Each cell in your body contains a number of biomolecules -- organic compounds that make up the structure and carry out the function of your cells. Among these molecules are nucleotides, the components your body uses to make genetic material -- DNA and RNA. Nucleotides are found in some form in every cell in your body, and your health relies on the intake of nucleotides from your food.
Types of Nucleotides
Two major classes of nucleotides make up DNA and RNA: purines and pyrimidines. Pyrimidine nucleotides contain a single-ring molecular structure bonded to a sugar molecule, whereas purines contain a double-ringed structure bonded to the sugar molecule. DNA contains two purines, called adenine and guanine, as well as two pyrimidines, thymine and cytosine. RNA contains similar nucleotides, with the purine uracil found in place of thymine. The presence of all five nucleotides proves important for cellular function.
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Importance of Nucleotides
Nucleotides perform a range of functions in your cells. One primary purpose of nucleotides is to store genetic information; specific sequences of nucleotides make up genes that help to guide your cells' behavior. In addition, the nucleotides in RNA contribute to multiple steps in protein generation within your cells. Since the proteins made partially as a result of nucleotides make up the structure and function of your cells, nucleotides prove important for maintaining cell and tissue health. An inability to generate new DNA and RNA, due to a lack of available nucleotides, can lead to tissue damage and disease.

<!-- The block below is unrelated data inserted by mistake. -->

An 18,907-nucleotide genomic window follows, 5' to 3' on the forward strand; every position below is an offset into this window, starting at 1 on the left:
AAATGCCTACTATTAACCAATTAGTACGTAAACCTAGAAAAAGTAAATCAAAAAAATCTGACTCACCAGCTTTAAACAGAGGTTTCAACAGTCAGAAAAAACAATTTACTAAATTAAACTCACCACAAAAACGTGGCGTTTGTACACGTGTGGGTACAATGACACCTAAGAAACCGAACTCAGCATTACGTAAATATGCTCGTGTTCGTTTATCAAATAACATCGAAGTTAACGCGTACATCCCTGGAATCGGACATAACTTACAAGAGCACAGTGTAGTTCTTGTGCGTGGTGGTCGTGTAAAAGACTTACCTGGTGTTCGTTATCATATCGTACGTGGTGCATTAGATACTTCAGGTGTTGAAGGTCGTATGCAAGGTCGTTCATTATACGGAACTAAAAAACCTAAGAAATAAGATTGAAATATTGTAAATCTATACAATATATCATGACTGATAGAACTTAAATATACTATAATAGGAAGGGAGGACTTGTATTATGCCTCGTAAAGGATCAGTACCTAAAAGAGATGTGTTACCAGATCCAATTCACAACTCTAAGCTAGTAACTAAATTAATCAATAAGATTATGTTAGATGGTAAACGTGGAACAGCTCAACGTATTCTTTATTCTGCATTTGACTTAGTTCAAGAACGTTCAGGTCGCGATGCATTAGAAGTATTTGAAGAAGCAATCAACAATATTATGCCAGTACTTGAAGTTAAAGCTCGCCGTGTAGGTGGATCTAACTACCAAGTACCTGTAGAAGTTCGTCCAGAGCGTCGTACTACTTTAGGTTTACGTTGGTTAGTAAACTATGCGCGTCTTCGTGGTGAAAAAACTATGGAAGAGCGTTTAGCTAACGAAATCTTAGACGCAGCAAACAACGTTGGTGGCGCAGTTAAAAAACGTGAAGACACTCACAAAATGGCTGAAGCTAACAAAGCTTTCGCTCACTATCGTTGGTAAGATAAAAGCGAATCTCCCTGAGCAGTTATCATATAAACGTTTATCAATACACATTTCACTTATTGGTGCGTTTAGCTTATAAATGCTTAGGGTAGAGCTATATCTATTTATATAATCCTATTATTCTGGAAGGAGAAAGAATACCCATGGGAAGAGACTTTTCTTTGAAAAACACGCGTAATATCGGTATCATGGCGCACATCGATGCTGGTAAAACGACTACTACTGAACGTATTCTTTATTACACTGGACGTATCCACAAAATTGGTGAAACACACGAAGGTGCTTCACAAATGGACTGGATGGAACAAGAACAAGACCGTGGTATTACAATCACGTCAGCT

Nucleotide Digestion from Food
You absorb nucleotides from the food you eat, and dietary sources provide the nucleotides your cells need to survive. The nucleotides in food are typically present as long strands of genetic material, which can contain several million nucleotides. After a meal, your pancreas secretes two types of enzymes, deoxyribonucleases, which break down DNA, and ribonucleases, which break down RNA. These enzymes cleave the DNA or RNA from your food into shorter chains of nucleotides, which your body then absorbs and transports to your cells for use.
Food Sources of Nucleotides
Since almost all foods and beverages are made up of either intact cells or cellular contents, almost all foods provide a source of nucleotides. In general, you should consume adequate nucleotides regardless of the specific foods that make up your diet. Consume grains, meats, fish, nuts, legumes, fruits and vegetables, fruit juices and milk as sources of nucleotides, as well as sources of several other nutrients.
In rare cases, individuals may lack the ability to digest DNA and RNA from their food properly, preventing their bodies from breaking down and absorbing nucleotides. For example, the rare genetic disorder pancreatic agenesis prevents the production and secretion of digestive enzymes. Individuals who have the disorder often take digestive enzymes to aid in the digestion of DNA and RNA, as well as the proteins, carbohydrates and fats in food.